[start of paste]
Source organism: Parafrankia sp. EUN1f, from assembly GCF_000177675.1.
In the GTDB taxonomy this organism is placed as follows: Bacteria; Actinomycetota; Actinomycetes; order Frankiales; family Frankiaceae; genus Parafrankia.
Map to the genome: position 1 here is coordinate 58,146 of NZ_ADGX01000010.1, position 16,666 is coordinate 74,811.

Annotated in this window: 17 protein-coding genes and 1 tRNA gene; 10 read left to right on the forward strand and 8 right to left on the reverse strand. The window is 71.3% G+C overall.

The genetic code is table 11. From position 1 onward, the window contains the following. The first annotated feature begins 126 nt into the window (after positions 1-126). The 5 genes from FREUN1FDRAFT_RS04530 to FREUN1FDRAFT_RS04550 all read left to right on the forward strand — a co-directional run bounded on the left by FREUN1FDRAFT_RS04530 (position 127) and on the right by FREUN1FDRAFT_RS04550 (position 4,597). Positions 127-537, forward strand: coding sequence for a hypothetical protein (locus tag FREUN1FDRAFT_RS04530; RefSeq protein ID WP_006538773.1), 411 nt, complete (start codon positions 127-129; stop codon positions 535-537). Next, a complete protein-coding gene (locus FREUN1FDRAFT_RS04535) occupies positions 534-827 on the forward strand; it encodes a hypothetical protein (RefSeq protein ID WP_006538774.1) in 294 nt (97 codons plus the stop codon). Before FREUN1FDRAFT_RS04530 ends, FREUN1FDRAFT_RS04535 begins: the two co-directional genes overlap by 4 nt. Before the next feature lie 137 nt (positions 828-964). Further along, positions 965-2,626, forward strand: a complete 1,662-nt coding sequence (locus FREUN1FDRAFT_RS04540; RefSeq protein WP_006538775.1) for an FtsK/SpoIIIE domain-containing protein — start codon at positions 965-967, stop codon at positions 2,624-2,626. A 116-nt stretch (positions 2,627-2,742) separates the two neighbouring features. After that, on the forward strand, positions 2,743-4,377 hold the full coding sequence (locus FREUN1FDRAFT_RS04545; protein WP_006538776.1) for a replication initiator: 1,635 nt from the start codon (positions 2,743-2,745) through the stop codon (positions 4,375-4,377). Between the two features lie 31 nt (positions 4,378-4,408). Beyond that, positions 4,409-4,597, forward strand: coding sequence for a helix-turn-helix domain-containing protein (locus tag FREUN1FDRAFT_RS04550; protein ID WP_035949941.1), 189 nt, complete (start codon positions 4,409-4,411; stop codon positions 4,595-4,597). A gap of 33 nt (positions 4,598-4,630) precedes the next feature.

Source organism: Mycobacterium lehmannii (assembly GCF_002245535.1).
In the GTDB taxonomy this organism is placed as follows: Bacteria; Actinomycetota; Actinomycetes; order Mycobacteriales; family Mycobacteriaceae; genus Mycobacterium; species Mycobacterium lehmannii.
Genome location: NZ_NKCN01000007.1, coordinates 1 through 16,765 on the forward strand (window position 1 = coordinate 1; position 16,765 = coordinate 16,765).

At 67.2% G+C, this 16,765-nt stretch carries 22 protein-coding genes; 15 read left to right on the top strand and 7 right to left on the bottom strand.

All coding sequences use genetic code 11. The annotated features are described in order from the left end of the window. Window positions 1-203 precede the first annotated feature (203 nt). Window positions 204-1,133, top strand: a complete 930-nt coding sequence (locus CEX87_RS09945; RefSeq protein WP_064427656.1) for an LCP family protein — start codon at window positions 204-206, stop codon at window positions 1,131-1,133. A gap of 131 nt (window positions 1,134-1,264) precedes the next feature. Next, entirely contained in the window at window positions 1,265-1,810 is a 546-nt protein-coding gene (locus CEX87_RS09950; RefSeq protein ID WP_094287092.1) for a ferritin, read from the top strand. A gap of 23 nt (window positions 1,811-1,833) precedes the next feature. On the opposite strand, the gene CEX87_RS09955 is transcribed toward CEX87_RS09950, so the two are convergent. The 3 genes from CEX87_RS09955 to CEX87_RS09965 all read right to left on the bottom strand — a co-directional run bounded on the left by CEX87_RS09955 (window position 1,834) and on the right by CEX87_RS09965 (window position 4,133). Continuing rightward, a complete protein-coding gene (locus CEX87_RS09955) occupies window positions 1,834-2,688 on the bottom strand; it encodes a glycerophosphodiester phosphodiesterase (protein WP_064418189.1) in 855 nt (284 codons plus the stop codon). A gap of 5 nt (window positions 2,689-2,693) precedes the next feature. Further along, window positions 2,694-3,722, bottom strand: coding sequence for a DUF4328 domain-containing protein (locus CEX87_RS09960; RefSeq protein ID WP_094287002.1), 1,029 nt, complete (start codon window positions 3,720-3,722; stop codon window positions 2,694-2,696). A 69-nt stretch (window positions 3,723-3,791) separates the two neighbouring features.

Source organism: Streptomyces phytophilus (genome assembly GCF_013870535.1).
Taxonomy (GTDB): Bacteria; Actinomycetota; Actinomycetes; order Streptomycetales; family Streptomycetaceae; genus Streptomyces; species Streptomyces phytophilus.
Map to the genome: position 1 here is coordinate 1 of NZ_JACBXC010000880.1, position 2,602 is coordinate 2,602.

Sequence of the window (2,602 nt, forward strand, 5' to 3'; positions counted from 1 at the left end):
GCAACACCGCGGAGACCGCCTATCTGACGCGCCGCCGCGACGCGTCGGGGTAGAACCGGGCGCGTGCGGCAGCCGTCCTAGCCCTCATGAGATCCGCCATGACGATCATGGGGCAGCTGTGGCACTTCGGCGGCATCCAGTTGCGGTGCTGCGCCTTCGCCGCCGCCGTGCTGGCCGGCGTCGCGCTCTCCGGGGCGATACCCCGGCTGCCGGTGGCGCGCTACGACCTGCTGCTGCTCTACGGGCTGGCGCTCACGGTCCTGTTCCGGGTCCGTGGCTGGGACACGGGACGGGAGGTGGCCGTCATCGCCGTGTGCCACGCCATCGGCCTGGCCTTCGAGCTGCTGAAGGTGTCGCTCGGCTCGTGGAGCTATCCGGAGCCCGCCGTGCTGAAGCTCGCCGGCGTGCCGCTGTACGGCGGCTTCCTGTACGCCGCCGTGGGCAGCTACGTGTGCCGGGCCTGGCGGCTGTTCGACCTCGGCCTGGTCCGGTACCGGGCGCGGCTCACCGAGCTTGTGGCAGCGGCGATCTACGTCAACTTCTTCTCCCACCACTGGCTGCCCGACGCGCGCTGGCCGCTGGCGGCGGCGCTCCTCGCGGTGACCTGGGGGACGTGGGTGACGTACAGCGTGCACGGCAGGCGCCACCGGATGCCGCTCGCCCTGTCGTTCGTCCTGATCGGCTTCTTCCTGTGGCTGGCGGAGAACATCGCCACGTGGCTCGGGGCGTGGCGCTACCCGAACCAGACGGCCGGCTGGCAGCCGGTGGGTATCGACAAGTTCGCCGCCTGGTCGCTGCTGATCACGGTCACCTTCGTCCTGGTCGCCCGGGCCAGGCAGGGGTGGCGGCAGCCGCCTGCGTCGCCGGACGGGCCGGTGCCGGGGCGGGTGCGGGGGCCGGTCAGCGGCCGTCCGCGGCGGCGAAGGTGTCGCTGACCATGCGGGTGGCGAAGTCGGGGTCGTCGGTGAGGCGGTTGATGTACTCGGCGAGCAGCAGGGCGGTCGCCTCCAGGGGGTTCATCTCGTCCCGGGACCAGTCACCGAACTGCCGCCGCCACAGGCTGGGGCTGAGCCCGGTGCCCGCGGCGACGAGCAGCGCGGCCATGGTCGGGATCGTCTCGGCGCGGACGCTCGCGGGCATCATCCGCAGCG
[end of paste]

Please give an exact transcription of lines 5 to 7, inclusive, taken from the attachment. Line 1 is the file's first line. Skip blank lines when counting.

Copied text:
The genetic code is table 11. From position 1 onward, the window contains the following. The first annotated feature begins 126 nt into the window (after positions 1-126). The 5 genes from FREUN1FDRAFT_RS04530 to FREUN1FDRAFT_RS04550 all read left to right on the forward strand — a co-directional run bounded on the left by FREUN1FDRAFT_RS04530 (position 127) and on the right by FREUN1FDRAFT_RS04550 (position 4,597). Positions 127-537, forward strand: coding sequence for a hypothetical protein (locus tag FREUN1FDRAFT_RS04530; RefSeq protein ID WP_006538773.1), 411 nt, complete (start codon positions 127-129; stop codon positions 535-537). Next, a complete protein-coding gene (locus FREUN1FDRAFT_RS04535) occupies positions 534-827 on the forward strand; it encodes a hypothetical protein (RefSeq protein ID WP_006538774.1) in 294 nt (97 codons plus the stop codon). Before FREUN1FDRAFT_RS04530 ends, FREUN1FDRAFT_RS04535 begins: the two co-directional genes overlap by 4 nt. Before the next feature lie 137 nt (positions 828-964). Further along, positions 965-2,626, forward strand: a complete 1,662-nt coding sequence (locus FREUN1FDRAFT_RS04540; RefSeq protein WP_006538775.1) for an FtsK/SpoIIIE domain-containing protein — start codon at positions 965-967, stop codon at positions 2,624-2,626. A 116-nt stretch (positions 2,627-2,742) separates the two neighbouring features. After that, on the forward strand, positions 2,743-4,377 hold the full coding sequence (locus FREUN1FDRAFT_RS04545; protein WP_006538776.1) for a replication initiator: 1,635 nt from the start codon (positions 2,743-2,745) through the stop codon (positions 4,375-4,377). Between the two features lie 31 nt (positions 4,378-4,408). Beyond that, positions 4,409-4,597, forward strand: coding sequence for a helix-turn-helix domain-containing protein (locus tag FREUN1FDRAFT_RS04550; protein ID WP_035949941.1), 189 nt, complete (start codon positions 4,409-4,411; stop codon positions 4,595-4,597). A gap of 33 nt (positions 4,598-4,630) precedes the next feature.

Source organism: Mycobacterium lehmannii (assembly GCF_002245535.1).
In the GTDB taxonomy this organism is placed as follows: Bacteria; Actinomycetota; Actinomycetes; order Mycobacteriales; family Mycobacteriaceae; genus Mycobacterium; species Mycobacterium lehmannii.